Southeast Enters Deep Freeze
Freezing rain and sleet coated parts of the Southeast with a layer of ice Saturday, canceling hundreds of airline flights, knocking out power to thousands of customers and shutting down sections of every interstate highway in the metro Atlanta area.
Three weather-related traffic deaths were reported, two in Georgia and one in South Carolina, police said.
At Hartsfield-Jackson Atlanta International Airport, only one of the four runways was open for much of the day and “very few flights are coming or going,” said airport spokeswoman Felicia Browder.
AirTran alone canceled 90 flights for the day, spokesman Tad Hutcheson said.
“It was the worst possible combination of ice, sleet and freezing rain,” Hutcheson said. “That is the hardest stuff to get off the planes. They were spraying the de-icing fluid on the plane to get it off, and it was refreezing.”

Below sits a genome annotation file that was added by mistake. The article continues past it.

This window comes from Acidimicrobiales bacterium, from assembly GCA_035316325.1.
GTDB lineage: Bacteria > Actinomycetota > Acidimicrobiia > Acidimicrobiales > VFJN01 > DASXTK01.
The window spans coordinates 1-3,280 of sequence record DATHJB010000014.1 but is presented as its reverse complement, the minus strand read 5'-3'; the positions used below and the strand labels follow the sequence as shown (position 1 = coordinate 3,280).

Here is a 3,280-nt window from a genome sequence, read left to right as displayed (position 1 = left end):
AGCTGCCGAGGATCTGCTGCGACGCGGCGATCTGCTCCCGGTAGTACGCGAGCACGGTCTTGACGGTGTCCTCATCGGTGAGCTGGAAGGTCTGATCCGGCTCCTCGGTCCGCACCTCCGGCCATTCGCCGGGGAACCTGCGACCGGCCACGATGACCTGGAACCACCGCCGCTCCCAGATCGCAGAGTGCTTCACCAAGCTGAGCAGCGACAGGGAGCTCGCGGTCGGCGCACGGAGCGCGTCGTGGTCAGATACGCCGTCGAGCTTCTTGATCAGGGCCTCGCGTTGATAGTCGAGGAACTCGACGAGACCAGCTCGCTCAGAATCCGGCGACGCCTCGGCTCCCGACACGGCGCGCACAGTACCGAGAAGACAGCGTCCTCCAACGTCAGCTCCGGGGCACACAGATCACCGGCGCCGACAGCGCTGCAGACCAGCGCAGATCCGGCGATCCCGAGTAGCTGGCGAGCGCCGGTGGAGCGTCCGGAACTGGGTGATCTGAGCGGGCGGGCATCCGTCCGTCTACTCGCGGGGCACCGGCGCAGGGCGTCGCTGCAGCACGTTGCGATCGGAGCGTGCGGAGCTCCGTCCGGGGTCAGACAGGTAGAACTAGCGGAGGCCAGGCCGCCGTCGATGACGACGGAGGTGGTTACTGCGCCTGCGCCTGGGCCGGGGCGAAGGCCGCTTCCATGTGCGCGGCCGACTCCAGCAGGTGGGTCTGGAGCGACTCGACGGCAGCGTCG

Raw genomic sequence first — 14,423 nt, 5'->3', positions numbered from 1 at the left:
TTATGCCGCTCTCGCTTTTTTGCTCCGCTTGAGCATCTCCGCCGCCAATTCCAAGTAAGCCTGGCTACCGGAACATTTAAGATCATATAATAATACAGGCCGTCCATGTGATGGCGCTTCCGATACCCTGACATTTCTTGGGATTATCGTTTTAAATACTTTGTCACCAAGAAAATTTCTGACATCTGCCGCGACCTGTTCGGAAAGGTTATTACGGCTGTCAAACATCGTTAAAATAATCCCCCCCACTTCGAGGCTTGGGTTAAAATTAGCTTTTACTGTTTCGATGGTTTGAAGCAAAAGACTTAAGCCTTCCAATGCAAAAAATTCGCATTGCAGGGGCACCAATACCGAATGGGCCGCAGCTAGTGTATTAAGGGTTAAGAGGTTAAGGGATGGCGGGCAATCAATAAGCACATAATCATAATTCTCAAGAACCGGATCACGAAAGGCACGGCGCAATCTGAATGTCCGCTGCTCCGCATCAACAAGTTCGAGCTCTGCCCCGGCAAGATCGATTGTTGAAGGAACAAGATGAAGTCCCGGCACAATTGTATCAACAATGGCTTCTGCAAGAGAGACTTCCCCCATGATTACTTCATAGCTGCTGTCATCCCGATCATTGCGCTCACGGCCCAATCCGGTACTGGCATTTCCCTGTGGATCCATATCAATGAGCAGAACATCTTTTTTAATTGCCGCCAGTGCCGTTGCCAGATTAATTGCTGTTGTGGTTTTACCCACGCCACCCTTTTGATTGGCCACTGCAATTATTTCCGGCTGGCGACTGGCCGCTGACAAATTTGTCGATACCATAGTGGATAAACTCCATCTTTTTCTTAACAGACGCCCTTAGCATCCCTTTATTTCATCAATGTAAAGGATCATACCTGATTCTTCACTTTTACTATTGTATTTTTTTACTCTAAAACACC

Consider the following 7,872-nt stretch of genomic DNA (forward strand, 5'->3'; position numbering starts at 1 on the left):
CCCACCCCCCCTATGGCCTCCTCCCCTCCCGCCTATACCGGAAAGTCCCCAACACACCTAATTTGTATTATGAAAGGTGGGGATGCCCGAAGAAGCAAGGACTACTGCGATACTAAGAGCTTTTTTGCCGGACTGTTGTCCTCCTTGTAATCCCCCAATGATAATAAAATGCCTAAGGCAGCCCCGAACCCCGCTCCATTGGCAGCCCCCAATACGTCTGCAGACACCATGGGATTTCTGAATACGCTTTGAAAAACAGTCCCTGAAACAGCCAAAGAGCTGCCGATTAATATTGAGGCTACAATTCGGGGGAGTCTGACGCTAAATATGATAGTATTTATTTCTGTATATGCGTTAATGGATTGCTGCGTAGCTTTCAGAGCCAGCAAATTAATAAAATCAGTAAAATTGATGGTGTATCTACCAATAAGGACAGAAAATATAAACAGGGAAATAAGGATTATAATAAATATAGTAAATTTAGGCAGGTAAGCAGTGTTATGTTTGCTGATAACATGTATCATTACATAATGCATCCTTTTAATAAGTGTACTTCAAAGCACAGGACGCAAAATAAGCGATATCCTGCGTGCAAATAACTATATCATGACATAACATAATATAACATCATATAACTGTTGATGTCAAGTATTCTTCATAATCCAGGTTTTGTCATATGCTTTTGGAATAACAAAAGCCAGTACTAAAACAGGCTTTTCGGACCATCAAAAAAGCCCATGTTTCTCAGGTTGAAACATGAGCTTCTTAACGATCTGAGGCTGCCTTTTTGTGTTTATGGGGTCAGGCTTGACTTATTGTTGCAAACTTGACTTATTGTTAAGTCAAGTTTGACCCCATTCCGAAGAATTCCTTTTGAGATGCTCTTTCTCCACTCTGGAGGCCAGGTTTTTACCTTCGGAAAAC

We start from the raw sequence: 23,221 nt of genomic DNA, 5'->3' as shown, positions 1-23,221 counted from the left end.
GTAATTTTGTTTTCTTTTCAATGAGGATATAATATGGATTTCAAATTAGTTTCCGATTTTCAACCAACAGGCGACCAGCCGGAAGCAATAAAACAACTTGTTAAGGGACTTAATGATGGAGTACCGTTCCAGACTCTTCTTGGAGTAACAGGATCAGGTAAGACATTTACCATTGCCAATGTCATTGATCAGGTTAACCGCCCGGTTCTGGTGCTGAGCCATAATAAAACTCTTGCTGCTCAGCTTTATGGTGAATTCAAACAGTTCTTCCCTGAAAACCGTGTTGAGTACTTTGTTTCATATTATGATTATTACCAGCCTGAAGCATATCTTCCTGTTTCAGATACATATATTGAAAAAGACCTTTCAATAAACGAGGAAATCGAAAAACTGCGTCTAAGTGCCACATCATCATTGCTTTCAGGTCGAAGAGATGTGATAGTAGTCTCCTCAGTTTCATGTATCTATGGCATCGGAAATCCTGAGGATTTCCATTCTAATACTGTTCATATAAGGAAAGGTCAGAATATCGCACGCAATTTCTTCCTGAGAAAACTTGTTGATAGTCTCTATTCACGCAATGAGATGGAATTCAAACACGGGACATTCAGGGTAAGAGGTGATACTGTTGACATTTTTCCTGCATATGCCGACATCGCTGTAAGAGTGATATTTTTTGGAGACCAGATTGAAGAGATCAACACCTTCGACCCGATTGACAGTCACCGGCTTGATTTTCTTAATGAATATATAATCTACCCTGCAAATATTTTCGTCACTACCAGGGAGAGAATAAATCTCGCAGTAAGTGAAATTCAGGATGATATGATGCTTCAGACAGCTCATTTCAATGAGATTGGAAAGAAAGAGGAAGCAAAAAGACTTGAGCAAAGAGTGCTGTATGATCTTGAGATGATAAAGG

Delta cut its schedule systemwide by about 40% in anticipation of the storm, spokesman Anthony Black said.
In South Carolina, Delta, Northwest Airlines, U.S. Airways and others canceled flights from Greenville-Spartanburg International Airport and from Columbia Metropolitan Airport.
The atrium at the Atlanta airport became a campground for hundreds of stranded travelers after airlines canceled 49 departures and 147 arrivals.
“That is about 10% of what we normally do for flights,” airport spokeswoman Lanii Thomas said.
The Atlanta Hawks basketball team spent the night at the airport aboard their chartered airplane waiting to be de-iced and then for permission to take off, and finally gave up Saturday morning and went to a hotel. The team got a flight out of Atlanta late Saturday afternoon, arriving in Memphis a little more than an hour before their game against the Grizzlies.
The ice also accumulated on power lines and tree limbs. At least 109,000 Georgia Power customers were without power Saturday afternoon, about half of them in the Atlanta area, spokesman Tal Wright said.